note that there are at least two bug reports for ssh-add -d/-D not removing keys :
The claim issue is :

ssh-add -d/-D deletes only manually added key from gnome-keyring.
There is no way to delete mechanically total keys.
This is the original tease, and it ‘s inactive decidedly present .
so, for case, if you have two different automatically-loaded ssh identities associated with two unlike GitHub accounts — say for solve and for home — there ‘s no way to switch between them. GitHubtakes the first one which matches, so you constantly appear as your ‘home ‘ user to GitHub, with no way to upload things to work projects.

Allowing ssh-add -d to apply to automatically-loaded keys ( and ssh-add -t X to change the life of automatically-loaded keys ), would restore the behavior most users expect .

More precisely, about the return :

The perpetrator is gpg-keyring-daemon :

  • It subverts the normal operation of ssh-agent, mostly just so that it can pop up a pretty box into which you can type the passphrase for an encrypted ssh key.
  • And it paws through your .ssh directory, and automatically adds any keys it finds to your agent.
  • And it won’t let you delete those keys.

How do we hate this ? Let ‘s not count the ways — life ‘s excessively light .
The failure is compounded because newer ssh clients automatically try all the keys in your ssh-agent when connecting to a host.
If there are excessively many, the server will reject the connection.
And since gnome-keyring-daemon has decided for itself how many keys you want your ssh-agent to have, and has autoloaded them, AND WO N’T LET YOU DELETE THEM, you ‘re goner .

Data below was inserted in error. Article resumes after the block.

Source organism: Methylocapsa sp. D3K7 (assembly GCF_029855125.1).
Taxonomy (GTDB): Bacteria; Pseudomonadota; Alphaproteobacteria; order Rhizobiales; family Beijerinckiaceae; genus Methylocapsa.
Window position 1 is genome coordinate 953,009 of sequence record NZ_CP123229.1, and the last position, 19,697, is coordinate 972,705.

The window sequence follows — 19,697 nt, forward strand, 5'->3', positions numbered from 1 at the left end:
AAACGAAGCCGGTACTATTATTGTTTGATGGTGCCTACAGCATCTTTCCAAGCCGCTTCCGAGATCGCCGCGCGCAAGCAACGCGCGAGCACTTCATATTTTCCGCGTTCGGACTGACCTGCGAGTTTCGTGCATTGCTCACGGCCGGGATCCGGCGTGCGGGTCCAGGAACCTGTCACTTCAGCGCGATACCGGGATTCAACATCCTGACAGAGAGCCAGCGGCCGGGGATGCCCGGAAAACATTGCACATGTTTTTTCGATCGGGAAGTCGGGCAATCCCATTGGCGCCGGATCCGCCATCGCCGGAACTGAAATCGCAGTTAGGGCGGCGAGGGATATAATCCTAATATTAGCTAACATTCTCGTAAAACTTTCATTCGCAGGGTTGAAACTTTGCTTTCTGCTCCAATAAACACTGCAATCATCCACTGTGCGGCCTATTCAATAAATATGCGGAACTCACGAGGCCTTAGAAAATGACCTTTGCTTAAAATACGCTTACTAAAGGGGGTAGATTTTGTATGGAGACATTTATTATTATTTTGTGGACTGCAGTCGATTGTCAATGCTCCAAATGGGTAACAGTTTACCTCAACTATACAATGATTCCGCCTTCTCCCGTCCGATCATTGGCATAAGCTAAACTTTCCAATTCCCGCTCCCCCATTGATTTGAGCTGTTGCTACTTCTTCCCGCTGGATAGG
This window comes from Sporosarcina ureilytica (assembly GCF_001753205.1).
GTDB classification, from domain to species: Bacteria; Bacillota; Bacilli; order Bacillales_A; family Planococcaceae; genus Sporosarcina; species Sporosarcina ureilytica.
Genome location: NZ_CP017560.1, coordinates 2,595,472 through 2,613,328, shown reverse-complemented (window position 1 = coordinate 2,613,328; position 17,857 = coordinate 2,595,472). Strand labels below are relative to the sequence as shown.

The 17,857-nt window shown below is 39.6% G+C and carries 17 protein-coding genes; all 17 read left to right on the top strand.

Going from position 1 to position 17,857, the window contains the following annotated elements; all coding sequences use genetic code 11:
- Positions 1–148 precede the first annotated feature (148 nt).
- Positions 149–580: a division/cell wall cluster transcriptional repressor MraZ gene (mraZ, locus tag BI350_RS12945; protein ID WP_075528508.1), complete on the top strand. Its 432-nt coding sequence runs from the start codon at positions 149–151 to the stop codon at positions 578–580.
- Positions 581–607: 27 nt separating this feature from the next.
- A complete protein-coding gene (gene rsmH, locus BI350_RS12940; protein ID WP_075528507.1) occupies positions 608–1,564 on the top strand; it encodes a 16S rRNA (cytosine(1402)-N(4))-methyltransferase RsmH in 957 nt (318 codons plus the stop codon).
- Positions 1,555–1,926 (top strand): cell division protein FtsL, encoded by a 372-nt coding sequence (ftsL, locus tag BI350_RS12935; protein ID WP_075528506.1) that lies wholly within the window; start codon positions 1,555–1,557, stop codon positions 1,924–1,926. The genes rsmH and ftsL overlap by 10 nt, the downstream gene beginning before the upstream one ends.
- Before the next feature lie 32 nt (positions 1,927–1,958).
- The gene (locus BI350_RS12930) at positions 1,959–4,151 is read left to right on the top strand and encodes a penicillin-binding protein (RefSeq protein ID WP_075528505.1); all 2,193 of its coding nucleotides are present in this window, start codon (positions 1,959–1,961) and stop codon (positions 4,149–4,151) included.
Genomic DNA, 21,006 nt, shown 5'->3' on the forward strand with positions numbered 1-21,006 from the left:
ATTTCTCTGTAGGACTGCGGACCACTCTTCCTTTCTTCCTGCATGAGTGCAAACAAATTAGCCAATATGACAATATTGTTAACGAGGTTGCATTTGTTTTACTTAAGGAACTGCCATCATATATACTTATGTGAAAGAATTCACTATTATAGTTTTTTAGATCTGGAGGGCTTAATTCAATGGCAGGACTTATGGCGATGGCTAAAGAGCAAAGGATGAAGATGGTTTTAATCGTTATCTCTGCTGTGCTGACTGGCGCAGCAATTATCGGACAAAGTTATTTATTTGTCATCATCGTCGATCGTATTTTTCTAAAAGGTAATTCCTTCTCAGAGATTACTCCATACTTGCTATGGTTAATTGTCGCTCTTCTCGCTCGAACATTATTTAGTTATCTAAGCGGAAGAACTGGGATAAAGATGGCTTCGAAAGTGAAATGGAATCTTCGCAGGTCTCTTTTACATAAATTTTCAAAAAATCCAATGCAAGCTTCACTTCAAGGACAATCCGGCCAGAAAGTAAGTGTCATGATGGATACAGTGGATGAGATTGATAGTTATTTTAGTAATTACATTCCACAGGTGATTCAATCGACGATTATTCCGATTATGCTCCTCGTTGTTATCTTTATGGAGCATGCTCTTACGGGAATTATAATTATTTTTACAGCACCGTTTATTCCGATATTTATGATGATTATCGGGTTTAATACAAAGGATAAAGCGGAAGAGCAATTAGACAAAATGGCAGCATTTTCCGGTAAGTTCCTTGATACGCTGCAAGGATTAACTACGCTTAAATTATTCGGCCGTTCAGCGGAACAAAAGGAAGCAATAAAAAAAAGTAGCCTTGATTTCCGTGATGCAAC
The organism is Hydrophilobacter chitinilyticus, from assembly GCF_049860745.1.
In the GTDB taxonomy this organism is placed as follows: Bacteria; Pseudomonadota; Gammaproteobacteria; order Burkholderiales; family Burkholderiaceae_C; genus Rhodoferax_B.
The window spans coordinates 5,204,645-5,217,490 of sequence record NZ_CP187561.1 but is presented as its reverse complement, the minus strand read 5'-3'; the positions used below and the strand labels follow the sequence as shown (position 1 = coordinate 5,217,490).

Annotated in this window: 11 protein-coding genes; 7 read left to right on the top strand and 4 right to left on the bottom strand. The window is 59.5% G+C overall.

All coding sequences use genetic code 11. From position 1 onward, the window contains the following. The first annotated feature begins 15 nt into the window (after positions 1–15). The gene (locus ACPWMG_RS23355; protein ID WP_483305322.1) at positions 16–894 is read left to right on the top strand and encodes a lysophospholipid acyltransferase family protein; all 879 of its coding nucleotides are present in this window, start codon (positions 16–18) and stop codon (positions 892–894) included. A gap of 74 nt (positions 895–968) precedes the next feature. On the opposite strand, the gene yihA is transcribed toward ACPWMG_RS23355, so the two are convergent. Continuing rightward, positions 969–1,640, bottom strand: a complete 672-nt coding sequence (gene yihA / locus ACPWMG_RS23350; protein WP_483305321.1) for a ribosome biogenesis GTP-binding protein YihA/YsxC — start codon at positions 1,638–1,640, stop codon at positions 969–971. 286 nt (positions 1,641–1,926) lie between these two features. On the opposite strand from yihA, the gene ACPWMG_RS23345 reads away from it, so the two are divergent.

This tease is still confirmed in Ubuntu 14.04.4, angstrom recently as two days ago ( August 21st, 2014 )
A possible workaround :

  • Do ssh-add -D to delete all your manually added keys. This also locks
    the automatically added keys, but is not much use since gnome-keyring will ask you to unlock them anyways when you try doing a git push.
  • Navigate to your ~/.ssh folder and move all your key files except the one you want to identify with into a separate folder called backup. If necessary you can also open seahorse and delete the keys from there.
  • Now you should be able to do git push without a problem.

Another workaround :

What you actually want to do is to turn off gpg-keyring-daemon raw.
Go to System --> Preferences --> Startup Applications, and unselect the “ SSH Key Agent (Gnome Keyring SSH Agent) “ box — you ‘ll need to scroll down to find it .
You ‘ll still get an ssh-agent, only now it will behave sanely : no key autoloaded, you run ssh-add to add them, and if you want to delete keys, you can. Imagine that .

This comments actually suggests :

The solution is to keep gnome-keyring-manager from ever starting up, which was queerly unmanageable by finally achieved by removing the broadcast charge ‘s carry through license .

Ryan Lue adds another matter to corner case in the comments :

In case this helps anyone : I even tried deleting the id_rsa and files raw, and the key was however showing up .
Turns out gpg-agent was caching them in a ~/.gnupg/sshcontrol file ; I had to manually delete them from there .

That is the case when the keygrip has been added as in here .

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